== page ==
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Re: Suggested Means for Non-technical Users to Realize RFPs


على السبت 30 تـمـوز 2016 ‫03:54، كتب David Kalnischkies:
> On Sat, Jul 30, 2016 at 12:23:57AM -0700, Afif Elghraoui wrote:
>> The user can file an RFP, but nobody usually has the spare time to take
>> it up solely because of someone's request. Perhaps we as a project can
> True, but RFP work as a promotion, too. Its not like anyone could claim
> to know the entire internet, so "even" non-technical users can stumble
> upon a gem someone more technical inclined would be very happy to
> package (as (s)he would use it, too) if only (s)he would know it exists.
> Also, even if non-technical now, that might very well be a good moment
> to change that. After all, it is for your own good… also most people
> aren't born as Debian contributors, so that isn't an uncommon path.

I agree, but I think these two paths have some accomodation (though they
could be made easier-- especially the RFP process), so I was considering
just the case where someone has interest, but no time/ability, and no
existing contributor has the spare time or interest to accomodate an RFP.

>> suggest to users the crowdfunding the development of a package, where
>> interested users can pool together funds, enabling a DD or other
>> interested Debian contributor to actually make the package and integrate
>> it into Debian.
> The usual caveats of bugbounties apply: Who is to decide who gets the
> money & how do you prevent encouraging contributors [even more] to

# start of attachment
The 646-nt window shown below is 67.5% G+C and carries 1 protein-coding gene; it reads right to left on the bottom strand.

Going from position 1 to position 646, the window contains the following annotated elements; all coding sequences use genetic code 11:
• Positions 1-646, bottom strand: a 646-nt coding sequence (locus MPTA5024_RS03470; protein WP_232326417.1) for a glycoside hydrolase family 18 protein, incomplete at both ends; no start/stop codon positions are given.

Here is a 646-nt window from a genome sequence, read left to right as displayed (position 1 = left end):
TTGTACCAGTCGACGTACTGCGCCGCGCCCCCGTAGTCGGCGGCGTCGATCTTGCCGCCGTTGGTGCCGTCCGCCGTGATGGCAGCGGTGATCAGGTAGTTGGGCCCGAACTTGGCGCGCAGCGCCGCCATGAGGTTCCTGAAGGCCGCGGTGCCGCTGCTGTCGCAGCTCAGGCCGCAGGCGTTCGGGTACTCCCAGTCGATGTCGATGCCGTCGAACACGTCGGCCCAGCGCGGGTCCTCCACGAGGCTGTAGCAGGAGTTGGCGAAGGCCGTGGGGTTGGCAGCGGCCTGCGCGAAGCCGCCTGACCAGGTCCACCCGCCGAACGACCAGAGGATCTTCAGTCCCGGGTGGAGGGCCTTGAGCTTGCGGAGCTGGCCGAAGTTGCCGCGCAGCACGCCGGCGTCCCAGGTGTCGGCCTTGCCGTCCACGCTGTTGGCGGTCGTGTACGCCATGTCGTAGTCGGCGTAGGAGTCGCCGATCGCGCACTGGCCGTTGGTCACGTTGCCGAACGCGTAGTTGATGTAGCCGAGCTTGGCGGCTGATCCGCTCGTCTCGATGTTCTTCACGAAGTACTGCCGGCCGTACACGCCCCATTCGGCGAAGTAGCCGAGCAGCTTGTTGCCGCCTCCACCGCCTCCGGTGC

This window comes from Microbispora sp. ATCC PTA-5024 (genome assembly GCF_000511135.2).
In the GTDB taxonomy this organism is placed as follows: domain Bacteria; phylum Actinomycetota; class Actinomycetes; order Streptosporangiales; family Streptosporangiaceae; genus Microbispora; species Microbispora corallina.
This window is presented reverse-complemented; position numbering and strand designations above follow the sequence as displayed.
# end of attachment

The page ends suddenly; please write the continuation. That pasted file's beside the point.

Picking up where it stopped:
> prefer packaging shiny new stuff instead of caring about already
> packaged stuff. Now it would even make economical sense to upload
> a package with the intention to let it molder until ftp-masters remove
> it as unmaintained from the archive as at that point you can collect
> funds again to run the next update round. If you don't believe that
> a bit of money could attract such kinds of behaviour, feel free to ask
> GSoC admins/mentors what they have to deal with…
> Even if we assume none of our current contributors can be that easily
> spoiled, for every new contributor you would need to judge the intention
> and a failure to detect the bad apples incurs a heavy fee on everyone
> who ends up needing to deal with the fallout like QA, FTP, release
> & security teams. None of them being on your initial payroll.
> It is claimed that when reporters asked astronaut Alan Shepard what he
> thought about as he sat in a rocket ready for take off, he replied "The
> fact that every part of this ship was built by the lowest bidder".
> I don't want to say that about our package repository.

These are all good points and I agree with all of them.

> If you must, fund a person/group instead. Thankfully you can do that
> quite easily already: Donate to Debian. If you will, Debian even runs
> a bounty program: Valuable contributions of all kinds can gain you perks
> like DD status, free access to otherwise expensive hardware,
> a dependable peer group for social support and even monetary
> sponsorships in various forms to attend DebConf and sprints.

This is all good, but I don't think it helps the case of someone who
wants to see a package in Debian, but can't maintain it or pay for it
alone. Of course, in the absence of continued support, there has to be
some interest on the part of the Debian contributor to donate time to
continue maintenance. I think, however, there are some cases where it is
just the original packaging is the major hurdle, where this might be a
useful path.

In the end, I think it's probably best to leave it to the Debian
contributors to campaign for realizing RFPs that they are interested in
getting support for.

Many thanks and regards

Afif Elghraoui | عفيف الغراوي

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